Credit Bubble

Inflation / Deflation and Credit Bubble

Since the FED was created in 1913, it has been inflating credit. This credit expansion has accelerated since 1980s. The resulting credit bubble is now in the process of busting since 2007.

For an investor, it is important to know the effects of this credit expansion. It has fueled the stock market bubble of 1980s and 1990s. It has fueled the greatest housing bubble in history of mankind. It has fueled the consumer economy in the US.

When the expansion of credit stops, it’s effects are rolled back. It will feel like a decrease in total money supply. Less money will be chasing an over supply of goods and services. Prices compared to US dollar will have to fall. That is called deflation. We already see this in stocks, housing, commodities.

Here are some charts from Credit Suisse. They have released these to counter the scary total debt-to-gdp charts you may have seen on the internet. These bankers claim that these charts do not indicate excessive debt burden.

Credit Suisse says:

Chart I below has been circulating in some form or another for some time. It purports to show how disastrously overleveraged the US private sector has become, and is the most frequently cited piece of information used to justify extremely bearish views about the real economy, banking shares and the equity market itself.

The implicit or explicit argument is that the US private sector debt to GDP ratio must inevitably be cut back to a similar level to the early part of the 20th century, or perhaps even to the levels of the 1950s. This would imply private debt shrinking from 350% of GDP now to between 50 and 150% of GDP, something likely to be associated with a repeat of the 1930s depression or worse.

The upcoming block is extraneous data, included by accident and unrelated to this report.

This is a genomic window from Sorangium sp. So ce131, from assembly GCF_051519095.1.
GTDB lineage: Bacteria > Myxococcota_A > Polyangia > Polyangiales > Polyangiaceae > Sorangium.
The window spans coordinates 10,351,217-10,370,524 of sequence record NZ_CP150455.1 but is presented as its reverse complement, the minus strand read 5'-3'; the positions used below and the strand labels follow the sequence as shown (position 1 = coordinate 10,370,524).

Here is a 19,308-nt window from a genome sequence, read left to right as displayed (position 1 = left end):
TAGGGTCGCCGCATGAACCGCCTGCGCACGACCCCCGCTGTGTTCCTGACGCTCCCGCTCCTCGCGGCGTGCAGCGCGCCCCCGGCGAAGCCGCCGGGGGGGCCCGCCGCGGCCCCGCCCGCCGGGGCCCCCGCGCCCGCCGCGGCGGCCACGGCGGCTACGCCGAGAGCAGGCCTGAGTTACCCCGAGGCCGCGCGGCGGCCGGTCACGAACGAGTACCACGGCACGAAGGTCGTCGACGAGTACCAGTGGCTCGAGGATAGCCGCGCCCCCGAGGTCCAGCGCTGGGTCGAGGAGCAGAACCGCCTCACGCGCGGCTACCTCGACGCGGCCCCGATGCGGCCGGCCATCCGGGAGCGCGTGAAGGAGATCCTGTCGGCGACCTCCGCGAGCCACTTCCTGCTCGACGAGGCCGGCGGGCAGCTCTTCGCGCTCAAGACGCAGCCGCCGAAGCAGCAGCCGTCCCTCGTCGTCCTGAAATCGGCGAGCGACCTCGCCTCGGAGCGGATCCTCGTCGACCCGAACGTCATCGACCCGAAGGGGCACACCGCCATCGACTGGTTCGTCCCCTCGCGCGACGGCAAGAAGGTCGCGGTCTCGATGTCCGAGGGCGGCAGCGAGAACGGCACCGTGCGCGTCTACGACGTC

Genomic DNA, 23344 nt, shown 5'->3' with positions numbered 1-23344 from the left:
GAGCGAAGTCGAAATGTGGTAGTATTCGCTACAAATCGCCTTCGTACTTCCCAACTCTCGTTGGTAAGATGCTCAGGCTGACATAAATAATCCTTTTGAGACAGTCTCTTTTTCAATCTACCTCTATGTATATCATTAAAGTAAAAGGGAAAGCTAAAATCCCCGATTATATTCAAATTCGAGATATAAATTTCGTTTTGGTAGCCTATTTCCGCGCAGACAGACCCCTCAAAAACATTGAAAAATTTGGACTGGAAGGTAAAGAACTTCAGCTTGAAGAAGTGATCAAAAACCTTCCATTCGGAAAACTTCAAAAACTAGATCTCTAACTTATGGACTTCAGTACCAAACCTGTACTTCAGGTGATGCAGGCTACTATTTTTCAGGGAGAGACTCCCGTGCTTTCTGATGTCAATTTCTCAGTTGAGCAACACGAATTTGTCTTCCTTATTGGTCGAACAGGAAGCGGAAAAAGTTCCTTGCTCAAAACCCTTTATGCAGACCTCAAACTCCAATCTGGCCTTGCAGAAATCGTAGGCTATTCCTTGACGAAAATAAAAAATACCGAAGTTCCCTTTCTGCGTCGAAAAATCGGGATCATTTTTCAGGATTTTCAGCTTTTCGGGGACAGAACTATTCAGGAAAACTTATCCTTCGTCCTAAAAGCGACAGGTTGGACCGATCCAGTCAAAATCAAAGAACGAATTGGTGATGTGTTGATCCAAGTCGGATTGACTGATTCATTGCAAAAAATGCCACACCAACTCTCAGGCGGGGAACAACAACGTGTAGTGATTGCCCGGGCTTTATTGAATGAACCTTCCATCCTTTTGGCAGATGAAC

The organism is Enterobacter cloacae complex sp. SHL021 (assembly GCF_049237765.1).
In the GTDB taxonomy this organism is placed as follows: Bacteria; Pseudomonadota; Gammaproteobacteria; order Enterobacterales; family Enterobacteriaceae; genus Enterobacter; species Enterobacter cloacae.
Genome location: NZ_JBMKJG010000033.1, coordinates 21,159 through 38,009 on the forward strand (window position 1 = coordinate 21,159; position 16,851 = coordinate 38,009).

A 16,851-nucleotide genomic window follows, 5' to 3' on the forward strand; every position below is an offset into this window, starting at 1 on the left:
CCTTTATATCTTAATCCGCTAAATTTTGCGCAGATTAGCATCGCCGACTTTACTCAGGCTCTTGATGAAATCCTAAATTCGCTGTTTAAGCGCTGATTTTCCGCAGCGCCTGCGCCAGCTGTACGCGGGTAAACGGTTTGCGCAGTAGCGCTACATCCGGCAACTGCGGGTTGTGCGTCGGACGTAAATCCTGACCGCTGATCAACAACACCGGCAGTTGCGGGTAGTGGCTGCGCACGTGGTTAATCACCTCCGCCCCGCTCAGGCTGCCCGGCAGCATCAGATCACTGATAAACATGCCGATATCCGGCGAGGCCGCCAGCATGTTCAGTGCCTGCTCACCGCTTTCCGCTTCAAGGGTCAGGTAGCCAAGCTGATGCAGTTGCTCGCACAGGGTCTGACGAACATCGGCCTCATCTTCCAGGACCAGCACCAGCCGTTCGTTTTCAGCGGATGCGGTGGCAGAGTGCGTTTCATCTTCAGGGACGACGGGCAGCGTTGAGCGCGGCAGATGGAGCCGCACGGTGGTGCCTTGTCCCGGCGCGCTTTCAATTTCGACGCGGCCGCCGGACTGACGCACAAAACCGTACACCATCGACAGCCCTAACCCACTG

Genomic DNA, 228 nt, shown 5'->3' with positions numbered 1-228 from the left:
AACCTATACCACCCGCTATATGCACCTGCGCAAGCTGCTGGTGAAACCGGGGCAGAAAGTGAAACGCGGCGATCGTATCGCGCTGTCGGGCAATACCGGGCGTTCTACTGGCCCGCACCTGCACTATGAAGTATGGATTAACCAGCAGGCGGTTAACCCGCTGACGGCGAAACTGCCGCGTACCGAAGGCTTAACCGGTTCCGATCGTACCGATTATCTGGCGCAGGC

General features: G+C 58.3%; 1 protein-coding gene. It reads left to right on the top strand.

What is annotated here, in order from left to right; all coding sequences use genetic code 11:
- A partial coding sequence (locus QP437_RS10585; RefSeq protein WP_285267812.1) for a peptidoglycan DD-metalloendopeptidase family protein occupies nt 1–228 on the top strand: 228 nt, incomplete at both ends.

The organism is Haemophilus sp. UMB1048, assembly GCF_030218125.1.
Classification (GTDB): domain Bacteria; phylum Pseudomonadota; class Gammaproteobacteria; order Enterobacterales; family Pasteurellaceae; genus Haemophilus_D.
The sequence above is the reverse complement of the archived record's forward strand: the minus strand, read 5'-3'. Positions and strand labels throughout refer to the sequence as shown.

Unfortunately, this chart is both technically wrong and analytically meaningless in our view. As such it is arguably the most dangerous piece of propaganda to come out of the current crisis.

Dept to GDP Chart

Chart 1: Credit Market Dept to GDP

Private Debt to GDP Ratio

Chart 2: Private Debt to GDP

This is how the (aggregate debt) chart should look… the earlier data was extracted from the Economic Report of the President and adds together household debt and corporate debt, both financial and non-financial. This report was discontinued in the 1970s. The later data comes from the flow of funds accounts and breaks out financial and non-financial debt, starting in the 1950s. The growth in the two measures is very similar for the overlapping periods, but the levels are somewhat different. Chart I splices the two series together, using the higher number as the base.

This does not imply that banks, hedge funds and investment banks did not become dangerously over-leveraged in the last cycle, but it does imply that one could and should look at quite different statistics to measure this. For example, the leverage of hedge funds or investment banks, or the haircuts imposed on different types of collateral in the repo market. These measures of leverage have already plummeted and we see no valid reason to believe that they are still above prudent or sustainable levels. Quite the opposite if anything.

“Our third chart looks only at household sector debt to GDP. Here, two points are clear: 1) the household sector was massively underleveraged in the 1950s, and 2) only in the last housing boom did household leverage clearly exceed the levels of the 1920s. If there is a problem with household leverage, then it is a relatively recent one and not necessarily massive in scale.

Household Debt to GDP Chart

Chart 3: Household Debt to GDP